This column was written on June 23 by political prisoner Abu-Jamal in SCI-Mahanoy, Frackville, Pa.
Not since the late Philip Agee (he of former CIA whistleblower fame) have we seen the likes of the case of Edward Snowden, who formerly worked for the CIA, the National Security Agency and the private contractor, Booz Allen Hamilton.
Agee’s 1975 book, “Inside the Company: CIA Diary” (New York: Stonehill), blew the doors off the CIA and revealed to many the malevolent nature of U.S. intelligence.
But in this new, plugged-in generation, books are of little importance. Snowden, using social media, has been able to interface with millions. His agility with the Internet has sent the Obama administration into fits.
Now, Edward Snowden is running for his freedom and, perhaps, his very life.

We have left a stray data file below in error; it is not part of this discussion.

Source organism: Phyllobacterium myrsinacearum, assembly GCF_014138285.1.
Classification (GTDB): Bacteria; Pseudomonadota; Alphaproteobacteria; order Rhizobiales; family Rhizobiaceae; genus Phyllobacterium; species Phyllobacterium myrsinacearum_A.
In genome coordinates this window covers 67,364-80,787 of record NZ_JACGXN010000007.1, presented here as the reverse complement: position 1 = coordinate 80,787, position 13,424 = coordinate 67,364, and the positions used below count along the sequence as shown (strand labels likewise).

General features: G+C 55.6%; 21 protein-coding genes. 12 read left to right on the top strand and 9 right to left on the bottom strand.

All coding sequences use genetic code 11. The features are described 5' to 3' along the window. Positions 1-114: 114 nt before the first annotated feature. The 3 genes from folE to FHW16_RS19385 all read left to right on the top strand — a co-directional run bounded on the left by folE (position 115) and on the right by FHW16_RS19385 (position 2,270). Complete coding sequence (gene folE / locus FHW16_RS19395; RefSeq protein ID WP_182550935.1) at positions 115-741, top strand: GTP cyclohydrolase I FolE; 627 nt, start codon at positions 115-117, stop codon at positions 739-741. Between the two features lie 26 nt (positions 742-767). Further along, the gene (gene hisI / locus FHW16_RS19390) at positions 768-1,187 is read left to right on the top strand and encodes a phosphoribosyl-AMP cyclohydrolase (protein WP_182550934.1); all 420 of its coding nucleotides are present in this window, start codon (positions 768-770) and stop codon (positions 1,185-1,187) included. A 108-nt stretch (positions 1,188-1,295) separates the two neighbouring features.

As of this writing, there’s much speculation about his final destination, and little certainty except he’s trying to outrun the world’s leader in the imprisonment industry — the U.S.
Recently charged with espionage (a fancy word meaning spying), if caught and caged, he faces a possible death sentence.
There should be no question as to why he took to the skies. For even if he were to escape the gallows, he might face what B. Manning [aka “Bradley” Manning] faced — torture and perhaps a life sentence.
Against these potentialities, life in freedom, away from home, seems attractive.